AUGUST 26, 2009
Embattled Federal Reserve Chairman Ben Bernanke has been nominated to a second term even though he’s used his office irresponsibly by sticking U.S. taxpayers with billions of dollars in bad investments, keeping the recipients of trillions of dollars in lending secret and threatening a sinking bank’s chairman.
During his first term, Bernanke actually jeopardized the Federal Reserve’s independence and the central bank’s main mission to keep inflation in check. He was embroiled in a scandal involving Bank of America’s acquisition of failing Merrill Lynch and was accused of threatening to oust Bank of America’s Chief Executive if the bank didn’t go through with the deal. The government ultimately gave Bank of America a $20 billion rescue package.
This sort of aggressive meddling into the private sector subjects the central bank to the kind of political pressure it’s supposed to resist to fulfill its mission. Congress created the Federal Reserve in 1913 to maintain stability in the nation’s financial system. Strong arming a major institution and threatening its CEO to stay quiet about the problematic plan is probably not what lawmakers had in mind.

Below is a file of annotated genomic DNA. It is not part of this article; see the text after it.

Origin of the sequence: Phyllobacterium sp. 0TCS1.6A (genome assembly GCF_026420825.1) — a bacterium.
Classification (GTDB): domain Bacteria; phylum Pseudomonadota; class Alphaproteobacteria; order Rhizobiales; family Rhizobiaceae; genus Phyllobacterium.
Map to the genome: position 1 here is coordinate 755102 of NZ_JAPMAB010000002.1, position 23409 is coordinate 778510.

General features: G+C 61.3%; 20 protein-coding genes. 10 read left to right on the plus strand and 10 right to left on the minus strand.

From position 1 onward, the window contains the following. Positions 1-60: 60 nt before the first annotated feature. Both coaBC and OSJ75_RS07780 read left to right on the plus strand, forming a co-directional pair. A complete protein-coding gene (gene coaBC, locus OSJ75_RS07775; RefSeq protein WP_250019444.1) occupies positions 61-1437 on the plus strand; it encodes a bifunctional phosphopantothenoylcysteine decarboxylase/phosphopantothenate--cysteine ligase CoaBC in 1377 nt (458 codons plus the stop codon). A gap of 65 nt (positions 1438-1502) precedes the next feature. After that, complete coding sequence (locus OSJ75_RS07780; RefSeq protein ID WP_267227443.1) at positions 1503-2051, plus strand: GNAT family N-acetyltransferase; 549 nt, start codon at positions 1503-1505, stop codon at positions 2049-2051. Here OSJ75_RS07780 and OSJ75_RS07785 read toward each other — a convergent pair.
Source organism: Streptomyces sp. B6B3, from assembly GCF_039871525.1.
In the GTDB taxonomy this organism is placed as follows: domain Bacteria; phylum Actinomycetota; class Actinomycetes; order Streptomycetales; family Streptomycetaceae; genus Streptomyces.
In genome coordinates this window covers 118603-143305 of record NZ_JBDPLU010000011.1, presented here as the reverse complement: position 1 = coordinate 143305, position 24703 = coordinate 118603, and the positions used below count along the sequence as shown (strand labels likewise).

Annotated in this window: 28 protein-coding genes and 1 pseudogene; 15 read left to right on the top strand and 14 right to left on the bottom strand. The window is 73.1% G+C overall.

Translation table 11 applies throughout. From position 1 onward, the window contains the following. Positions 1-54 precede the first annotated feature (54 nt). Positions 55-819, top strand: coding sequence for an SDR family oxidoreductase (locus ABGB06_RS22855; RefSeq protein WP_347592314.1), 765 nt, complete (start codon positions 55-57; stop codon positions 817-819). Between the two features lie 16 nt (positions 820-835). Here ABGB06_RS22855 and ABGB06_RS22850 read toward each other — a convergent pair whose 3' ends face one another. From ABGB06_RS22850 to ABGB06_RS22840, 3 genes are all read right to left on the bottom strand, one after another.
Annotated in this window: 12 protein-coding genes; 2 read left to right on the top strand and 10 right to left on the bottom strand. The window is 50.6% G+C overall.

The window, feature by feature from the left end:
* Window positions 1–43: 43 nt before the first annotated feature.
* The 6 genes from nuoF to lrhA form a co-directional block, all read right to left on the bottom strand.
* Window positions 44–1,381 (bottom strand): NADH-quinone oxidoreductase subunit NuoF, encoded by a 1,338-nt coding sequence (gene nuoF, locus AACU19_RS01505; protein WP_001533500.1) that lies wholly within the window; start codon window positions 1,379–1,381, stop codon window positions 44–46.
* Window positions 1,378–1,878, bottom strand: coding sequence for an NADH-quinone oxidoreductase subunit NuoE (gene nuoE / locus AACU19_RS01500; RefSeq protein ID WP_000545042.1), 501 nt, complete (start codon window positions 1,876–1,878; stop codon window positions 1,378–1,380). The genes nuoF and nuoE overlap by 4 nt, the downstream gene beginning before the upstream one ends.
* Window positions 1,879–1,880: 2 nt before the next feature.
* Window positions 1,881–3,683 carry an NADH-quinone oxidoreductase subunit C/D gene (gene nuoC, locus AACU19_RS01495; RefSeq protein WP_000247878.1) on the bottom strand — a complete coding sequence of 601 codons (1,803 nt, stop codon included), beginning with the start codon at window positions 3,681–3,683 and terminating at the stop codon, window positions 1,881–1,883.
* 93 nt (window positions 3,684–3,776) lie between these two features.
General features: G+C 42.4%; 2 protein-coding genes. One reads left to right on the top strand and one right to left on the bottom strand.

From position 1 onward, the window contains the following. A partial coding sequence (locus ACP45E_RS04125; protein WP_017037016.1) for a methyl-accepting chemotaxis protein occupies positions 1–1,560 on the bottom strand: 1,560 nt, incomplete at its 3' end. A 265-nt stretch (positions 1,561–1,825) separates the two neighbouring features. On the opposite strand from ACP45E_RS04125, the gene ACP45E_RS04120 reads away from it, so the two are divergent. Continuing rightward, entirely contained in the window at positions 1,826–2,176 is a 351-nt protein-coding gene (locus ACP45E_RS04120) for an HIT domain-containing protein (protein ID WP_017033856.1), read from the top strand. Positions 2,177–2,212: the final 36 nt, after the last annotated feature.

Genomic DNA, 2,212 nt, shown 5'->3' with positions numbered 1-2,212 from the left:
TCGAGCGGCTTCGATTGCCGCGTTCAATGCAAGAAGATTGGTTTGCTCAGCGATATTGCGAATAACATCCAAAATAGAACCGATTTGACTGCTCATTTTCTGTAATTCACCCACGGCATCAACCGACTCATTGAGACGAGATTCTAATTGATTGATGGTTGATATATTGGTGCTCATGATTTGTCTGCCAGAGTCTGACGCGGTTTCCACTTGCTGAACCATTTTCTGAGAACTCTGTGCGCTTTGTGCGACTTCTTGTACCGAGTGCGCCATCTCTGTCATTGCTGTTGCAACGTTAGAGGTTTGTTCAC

Bernanke has also worked diligently to keep agency records from going public, though a court handed him a spanking this week. A Manhattan federal judge ruled in favor of a news agency, saying that the Fed must identify the companies in its emergency lending programs. The central bank had argued that loan records aren’t covered by public records laws because their disclosure would harm borrowers’ competitive positions.
The news agency sued, claiming that U.S. taxpayers need to know the terms of Fed lending because the public became an involuntary investor in the nation’s banks as the financial crisis worsened and the government handed out mega loans and capital injections.
Judicial Watch also had to take legal action to obtain crucial documents about a Treasury Department meeting in which major banks were coerced to allow the government to take $250 billion equity stakes. The documents confirm former Treasury Secretary Hank Paulson told the CEOs of nine major banks that they must allow the government to take equity stakes in their institutions. They also reveal that Bernanke along with Obama Treasury Secretary Tim Geithner and Federal Deposit Insurance Corporation (FDIC) Chairman Shelia Blair co-hosted the meeting with Paulson.
Yet in re-nominating Bernanke this week, President Obama said that he has led the Fed through the one of the worst financial crises that this nation and this world have ever faced. The president added that Bernanke approached a financial system on the verge of collapse with calm, wisdom, bold action and “outside-the-box” thinking that has helped put the brakes on our economic freefall.
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